Choose the user PUID and PGID inside the container

Why isn’t there a way to choose the user PUID and PGID to avoid permission issues?

Also discourse is a public facing software, with user uploaded content so are stuff running as root by default?

There are many ways to fix this, from the Dockerfile itself, to post-boot scripts like s6-overlay.

I suggest creating a user called discourse inside the container and allowing us to start the docker with a variable like -e PUID=1020 then just run this simple shell command somewhere after boot:

groupmod -o -g “$PGID” discourse > /dev/null 2>&1
usermod -o -u “$PUID” discourse > /dev/null 2>&1
chown -R discourse:discourse /any/folder/discourse/needs

That will fix permission issues on the host, add consistency, and improve security.

Because of this I can’t get discourse back online after chown my /opt directory which I store all my dockers and run all of them as any arbitrary user I want so I never have issues.

I have no way to guess which PID and GID the discourse container needs either. Not really good implementation.

Even after a rebuild, even if I rebuild as root, even if I rebuild as my docker user, the permissions are messed now, this could have been easily prevented with 2 variables and 3 shell commands after container boot.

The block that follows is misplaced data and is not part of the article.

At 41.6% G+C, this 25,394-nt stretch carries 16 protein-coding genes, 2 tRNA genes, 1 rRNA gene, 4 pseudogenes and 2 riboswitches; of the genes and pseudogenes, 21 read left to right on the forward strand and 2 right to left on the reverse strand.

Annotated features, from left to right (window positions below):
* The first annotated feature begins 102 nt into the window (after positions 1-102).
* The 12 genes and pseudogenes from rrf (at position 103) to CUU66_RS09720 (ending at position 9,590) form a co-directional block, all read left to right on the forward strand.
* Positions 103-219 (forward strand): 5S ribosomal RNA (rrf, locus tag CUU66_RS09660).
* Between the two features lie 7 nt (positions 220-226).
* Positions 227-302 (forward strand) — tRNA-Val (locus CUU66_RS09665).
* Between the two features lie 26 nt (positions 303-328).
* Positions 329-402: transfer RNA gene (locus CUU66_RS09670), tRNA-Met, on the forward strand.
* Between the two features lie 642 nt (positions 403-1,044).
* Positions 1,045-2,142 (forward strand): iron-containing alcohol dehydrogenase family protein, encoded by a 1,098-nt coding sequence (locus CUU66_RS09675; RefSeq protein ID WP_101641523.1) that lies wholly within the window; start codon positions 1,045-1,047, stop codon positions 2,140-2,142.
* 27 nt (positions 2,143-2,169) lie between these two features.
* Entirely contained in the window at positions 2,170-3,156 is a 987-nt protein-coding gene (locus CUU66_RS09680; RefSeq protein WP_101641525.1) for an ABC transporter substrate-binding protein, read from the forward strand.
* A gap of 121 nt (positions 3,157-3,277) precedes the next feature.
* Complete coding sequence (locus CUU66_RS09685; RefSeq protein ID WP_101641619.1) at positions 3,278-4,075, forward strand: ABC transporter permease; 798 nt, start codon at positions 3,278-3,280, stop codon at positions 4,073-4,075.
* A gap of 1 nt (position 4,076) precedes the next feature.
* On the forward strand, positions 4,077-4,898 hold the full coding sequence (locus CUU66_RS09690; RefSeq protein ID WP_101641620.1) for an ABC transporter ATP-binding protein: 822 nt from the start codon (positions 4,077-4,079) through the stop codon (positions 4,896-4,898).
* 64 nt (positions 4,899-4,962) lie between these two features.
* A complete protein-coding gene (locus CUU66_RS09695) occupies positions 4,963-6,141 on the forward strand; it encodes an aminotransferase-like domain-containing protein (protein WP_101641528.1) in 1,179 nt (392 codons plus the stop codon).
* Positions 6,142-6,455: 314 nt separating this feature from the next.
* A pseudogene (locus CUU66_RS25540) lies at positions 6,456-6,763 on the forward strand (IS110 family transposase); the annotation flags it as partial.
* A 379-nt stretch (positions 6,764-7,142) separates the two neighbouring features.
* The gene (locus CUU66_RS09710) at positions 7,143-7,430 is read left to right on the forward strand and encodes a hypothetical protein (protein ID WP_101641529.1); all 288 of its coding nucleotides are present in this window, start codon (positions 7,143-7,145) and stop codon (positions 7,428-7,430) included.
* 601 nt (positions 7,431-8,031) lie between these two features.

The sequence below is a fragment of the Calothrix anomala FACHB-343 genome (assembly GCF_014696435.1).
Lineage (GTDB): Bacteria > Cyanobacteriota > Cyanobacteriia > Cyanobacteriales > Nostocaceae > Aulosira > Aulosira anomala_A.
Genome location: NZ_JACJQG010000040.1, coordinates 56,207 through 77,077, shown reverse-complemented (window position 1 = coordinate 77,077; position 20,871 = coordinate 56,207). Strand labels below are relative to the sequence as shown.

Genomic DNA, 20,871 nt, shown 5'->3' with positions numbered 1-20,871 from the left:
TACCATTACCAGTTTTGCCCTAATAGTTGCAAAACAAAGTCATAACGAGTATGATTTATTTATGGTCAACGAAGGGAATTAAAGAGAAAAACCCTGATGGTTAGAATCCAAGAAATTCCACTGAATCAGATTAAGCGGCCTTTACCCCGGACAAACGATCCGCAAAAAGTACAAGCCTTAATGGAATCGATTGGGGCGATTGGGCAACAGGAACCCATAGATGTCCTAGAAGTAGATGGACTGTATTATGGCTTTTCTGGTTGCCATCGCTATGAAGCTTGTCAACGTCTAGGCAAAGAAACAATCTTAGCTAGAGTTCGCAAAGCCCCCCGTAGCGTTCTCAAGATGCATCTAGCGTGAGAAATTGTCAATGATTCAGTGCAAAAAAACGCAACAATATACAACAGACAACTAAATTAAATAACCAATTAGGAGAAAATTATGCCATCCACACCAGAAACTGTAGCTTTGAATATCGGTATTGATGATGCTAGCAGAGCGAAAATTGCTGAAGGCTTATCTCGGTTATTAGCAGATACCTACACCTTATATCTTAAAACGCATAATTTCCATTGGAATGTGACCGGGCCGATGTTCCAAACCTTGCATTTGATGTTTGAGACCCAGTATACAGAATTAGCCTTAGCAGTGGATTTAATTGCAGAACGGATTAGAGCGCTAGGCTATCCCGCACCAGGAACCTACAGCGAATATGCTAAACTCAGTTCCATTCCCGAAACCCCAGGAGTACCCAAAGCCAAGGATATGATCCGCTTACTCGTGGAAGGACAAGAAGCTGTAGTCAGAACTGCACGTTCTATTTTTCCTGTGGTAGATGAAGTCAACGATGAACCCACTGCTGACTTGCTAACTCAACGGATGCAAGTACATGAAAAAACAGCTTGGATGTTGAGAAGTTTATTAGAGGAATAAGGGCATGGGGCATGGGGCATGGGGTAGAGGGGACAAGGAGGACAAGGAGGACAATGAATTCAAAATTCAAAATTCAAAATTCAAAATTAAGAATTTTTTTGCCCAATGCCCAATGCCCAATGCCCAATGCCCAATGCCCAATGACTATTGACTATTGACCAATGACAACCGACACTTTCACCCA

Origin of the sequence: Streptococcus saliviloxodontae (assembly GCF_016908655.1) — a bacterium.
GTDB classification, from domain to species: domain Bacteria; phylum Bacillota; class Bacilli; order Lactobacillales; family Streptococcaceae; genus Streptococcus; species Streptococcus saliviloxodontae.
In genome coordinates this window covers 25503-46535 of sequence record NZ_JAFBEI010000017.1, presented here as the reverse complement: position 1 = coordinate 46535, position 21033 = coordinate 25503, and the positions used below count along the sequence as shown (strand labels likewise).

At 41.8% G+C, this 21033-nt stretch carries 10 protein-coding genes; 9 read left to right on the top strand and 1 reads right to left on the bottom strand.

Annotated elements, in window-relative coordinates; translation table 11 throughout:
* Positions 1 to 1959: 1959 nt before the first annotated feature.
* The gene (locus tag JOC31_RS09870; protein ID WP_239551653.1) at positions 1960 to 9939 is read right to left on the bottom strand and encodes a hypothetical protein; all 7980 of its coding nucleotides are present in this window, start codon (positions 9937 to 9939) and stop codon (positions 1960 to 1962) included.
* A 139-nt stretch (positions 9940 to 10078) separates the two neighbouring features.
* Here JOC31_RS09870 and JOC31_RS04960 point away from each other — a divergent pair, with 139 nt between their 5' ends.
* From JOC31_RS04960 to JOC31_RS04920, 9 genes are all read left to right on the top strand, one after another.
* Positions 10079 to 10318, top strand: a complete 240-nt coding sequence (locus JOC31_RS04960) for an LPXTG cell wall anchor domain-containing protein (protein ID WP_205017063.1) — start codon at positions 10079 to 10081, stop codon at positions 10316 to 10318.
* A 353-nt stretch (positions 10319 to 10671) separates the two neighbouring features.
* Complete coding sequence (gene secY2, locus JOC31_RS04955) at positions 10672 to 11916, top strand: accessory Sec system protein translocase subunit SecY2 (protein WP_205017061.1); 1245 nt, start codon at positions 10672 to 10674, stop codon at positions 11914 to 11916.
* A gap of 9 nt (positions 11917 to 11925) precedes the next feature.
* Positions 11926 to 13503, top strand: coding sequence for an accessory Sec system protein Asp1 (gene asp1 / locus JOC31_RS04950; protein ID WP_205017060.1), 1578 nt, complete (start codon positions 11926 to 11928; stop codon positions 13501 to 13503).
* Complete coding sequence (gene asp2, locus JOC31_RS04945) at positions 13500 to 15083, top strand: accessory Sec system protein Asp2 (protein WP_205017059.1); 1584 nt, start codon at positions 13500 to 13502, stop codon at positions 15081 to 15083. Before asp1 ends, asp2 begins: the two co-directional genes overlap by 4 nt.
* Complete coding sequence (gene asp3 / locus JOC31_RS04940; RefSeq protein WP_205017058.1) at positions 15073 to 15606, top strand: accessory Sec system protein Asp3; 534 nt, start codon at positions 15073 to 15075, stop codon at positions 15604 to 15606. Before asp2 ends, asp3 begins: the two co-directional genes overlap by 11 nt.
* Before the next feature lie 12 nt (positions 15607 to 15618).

I’m having the same issue as this guy after boot now…Problem with docker installation

Have you checked? There are multiple non-priviliged users for the different services in the container.


If I can’t choose their PUID and PGID this means nothing. Permission issues will still happen, and people will have no idea what supposed user/PUID PGID it should be to fix it

I don’t think that word means what you think in means. Or rather, “I don’t know how to change them” does not mean “they can’t be changed”.

Oh hey, there already is a user called discourse. Which user specifically do you suggest that environment variable change? Choose carefully because they all control important data.

There are six daemons running in the container – cron, nginx, postgres, redis, syslog, and unicorn. Each of them is started by a runit/runsvdir/runsv script in /etc/service.

The “official” method to modify a container is to add run and replace stanzas in the app.yml and rebuild. (This configuration system is called “pups” if you want to search the forum here for more details.)

For example, you’d change UID/GID for the redis server by modifying the last line in the script:

exec thpoff chpst -u redis -U redis /usr/bin/redis-server /etc/redis/redis.conf

I’d want every relevant user inside it to have the same PID/GID of my host user, is there any particular reason there are multiple users inside the container?

Regardless, it seems the only way to fix the permissions if you mess it is to do a clean install. How I am going to know which folder need to be owned by what PID/GID?

For now I removed /discourse from /opt because permission issues were bound to happen again and did a clean install. But really I’d just want simplicity, have a single user that runs everything with same PID/GID as my host or any arbitrary number…